• Performance Monitoring : Continuously track and evaluate the performance of the provider, including their adherence to SLAs and the overall quality of service. Address any issues and collaborate on improvements to prevent cost overruns.
  • Forecasting and planning : Accurately forecast demand and share this information with the partner to help them allocate resources efficiently. Proper planning enables the 3PL to meet your needs without incurring additional costs due to last-minute changes or unexpected demands.

Getting chassis and container rental expenses under control

cargo shipping container

Although chassis and container rental expenses are closely related to maritime detention, they can also occur in other parts of the supply chain.

For example, for temporary projects, during surges in demand, or in the event of an emergency, it may be necessary to rent additional equipment, not only from a seaport or ocean carrier but from other partners, each of which may have their own rules.

To keep these costs under control, it’s a good idea to accurately forecast your needs and take the time to properly negotiate these rental contracts.

There are a number of innovative alternatives available like collapsable or modular shipping containers. It can also be lucrative to partner with local businesses that hold onto equipment that goes unused for much of the year, like farms.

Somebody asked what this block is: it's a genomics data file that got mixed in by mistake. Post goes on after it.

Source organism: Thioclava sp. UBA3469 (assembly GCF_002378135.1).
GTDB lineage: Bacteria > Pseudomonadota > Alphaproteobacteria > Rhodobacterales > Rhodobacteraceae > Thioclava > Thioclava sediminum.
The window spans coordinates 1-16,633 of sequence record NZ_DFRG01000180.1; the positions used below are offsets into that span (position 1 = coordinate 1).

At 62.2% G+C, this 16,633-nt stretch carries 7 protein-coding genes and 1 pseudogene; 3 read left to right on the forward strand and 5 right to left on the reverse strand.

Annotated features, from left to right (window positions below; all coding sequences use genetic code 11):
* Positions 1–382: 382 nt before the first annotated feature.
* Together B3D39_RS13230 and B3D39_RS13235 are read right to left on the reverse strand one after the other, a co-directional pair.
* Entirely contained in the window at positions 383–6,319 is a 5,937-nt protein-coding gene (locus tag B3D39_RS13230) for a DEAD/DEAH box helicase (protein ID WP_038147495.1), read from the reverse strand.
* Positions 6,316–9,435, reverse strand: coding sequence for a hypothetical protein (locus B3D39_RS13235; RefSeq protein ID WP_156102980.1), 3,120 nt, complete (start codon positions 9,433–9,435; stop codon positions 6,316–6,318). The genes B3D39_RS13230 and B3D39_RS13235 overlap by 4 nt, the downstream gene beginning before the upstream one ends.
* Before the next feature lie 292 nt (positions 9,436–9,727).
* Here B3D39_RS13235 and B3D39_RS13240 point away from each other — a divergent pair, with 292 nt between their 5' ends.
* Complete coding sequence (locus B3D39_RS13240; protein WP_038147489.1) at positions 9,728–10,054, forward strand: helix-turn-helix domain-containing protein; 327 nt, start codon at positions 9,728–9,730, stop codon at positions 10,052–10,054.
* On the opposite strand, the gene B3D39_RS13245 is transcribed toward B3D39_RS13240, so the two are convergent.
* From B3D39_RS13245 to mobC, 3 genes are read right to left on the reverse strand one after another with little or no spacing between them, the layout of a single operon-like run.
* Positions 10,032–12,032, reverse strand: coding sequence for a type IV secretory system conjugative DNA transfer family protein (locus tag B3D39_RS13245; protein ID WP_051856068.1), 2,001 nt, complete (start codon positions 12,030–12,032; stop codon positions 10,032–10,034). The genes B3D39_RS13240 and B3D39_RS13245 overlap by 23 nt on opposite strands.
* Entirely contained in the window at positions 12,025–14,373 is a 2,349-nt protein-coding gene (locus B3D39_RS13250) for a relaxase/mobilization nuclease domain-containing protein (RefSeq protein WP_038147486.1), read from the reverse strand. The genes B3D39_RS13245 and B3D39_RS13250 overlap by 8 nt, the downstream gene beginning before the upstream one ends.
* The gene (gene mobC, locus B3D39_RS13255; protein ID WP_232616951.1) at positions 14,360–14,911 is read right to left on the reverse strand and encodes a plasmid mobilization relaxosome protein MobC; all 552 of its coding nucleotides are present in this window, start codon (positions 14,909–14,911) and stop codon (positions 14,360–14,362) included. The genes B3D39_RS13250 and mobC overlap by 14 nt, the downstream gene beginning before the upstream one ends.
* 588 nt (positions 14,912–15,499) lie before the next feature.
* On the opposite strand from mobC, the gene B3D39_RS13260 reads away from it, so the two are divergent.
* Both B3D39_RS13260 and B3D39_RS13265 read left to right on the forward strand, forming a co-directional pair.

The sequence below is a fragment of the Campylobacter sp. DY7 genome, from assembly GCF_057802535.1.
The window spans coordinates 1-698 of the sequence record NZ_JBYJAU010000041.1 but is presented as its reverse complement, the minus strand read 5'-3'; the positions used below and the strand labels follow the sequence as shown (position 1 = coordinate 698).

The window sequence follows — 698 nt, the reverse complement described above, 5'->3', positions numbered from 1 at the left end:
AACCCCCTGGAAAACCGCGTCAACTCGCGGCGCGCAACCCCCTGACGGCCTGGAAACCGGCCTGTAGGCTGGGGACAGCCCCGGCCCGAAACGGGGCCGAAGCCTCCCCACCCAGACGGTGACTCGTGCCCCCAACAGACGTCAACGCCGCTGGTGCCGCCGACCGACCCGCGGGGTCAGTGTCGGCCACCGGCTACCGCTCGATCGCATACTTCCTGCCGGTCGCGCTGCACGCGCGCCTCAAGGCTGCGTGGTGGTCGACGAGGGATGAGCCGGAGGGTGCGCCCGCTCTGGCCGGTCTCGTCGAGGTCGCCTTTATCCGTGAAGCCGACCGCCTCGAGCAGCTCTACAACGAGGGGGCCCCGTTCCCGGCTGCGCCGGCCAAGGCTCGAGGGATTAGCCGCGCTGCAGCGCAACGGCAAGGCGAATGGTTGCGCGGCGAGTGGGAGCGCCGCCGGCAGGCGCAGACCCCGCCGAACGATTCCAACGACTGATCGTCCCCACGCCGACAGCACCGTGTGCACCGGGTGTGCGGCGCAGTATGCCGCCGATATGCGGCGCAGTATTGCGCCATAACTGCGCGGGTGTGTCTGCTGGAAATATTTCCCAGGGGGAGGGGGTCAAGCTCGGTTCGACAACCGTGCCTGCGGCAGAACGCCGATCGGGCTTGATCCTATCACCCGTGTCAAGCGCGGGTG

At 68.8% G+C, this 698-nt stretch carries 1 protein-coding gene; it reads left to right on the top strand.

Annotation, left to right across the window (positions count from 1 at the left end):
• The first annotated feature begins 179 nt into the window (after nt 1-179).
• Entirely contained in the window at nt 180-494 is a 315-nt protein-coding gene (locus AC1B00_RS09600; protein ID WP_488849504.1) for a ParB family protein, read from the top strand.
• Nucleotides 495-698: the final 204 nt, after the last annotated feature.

This is also true in reverse: if it’s difficult to justify the purchase of additional vehicles, you might even consider sharing them or renting them out to non-competing organizations nearby, like driving schools.

Eliminating downstream customer chargebacks

Chargebacks can be levied by retailers or distributors against their suppliers for a number of reasons.

For late arrival of a shipment, a customer might levy 2-3% of the cost of the order, or in extremely time-sensitive industries it could be as high as 50%. It’s not unheard of for a desperate retailer to falsely claim a 100% chargeback for non-arrival of goods in the hopes of taking some pressure off their finances.

If a shipment arrives with damaged items or the goods don’t meet the agreed-upon specifications, customers might impose fees to recover the cost of resolving the issue. Suppliers may even face chargebacks for incomplete documentation.

All of this is to say, always read the contract.

But what about disagreements that are not covered by the specific terms of the contract? One extreme example is a retailer demanding compensation for unauthorized use of resources by a supplier or carrier.

So once again, contracts are important but it’s also about relationships, visibility, and running efficient operations.

Dealing with driver detention at the loading dock

Finally, to deal with fees levied by carriers and suppliers for truck dwell time at your facility, it’s essential to streamline and optimize your loading and unloading processes.

Collaborate with your partners to ensure efficient scheduling, and communicate clearly with all parties involved. Implement technology solutions, such as dock scheduling, to help minimize wait times and improve accountability.

For more in-depth information and tips on dealing with driver detention at the loading dock, take a look at The Ultimate Guide to Driver Detention at the Loading Dock.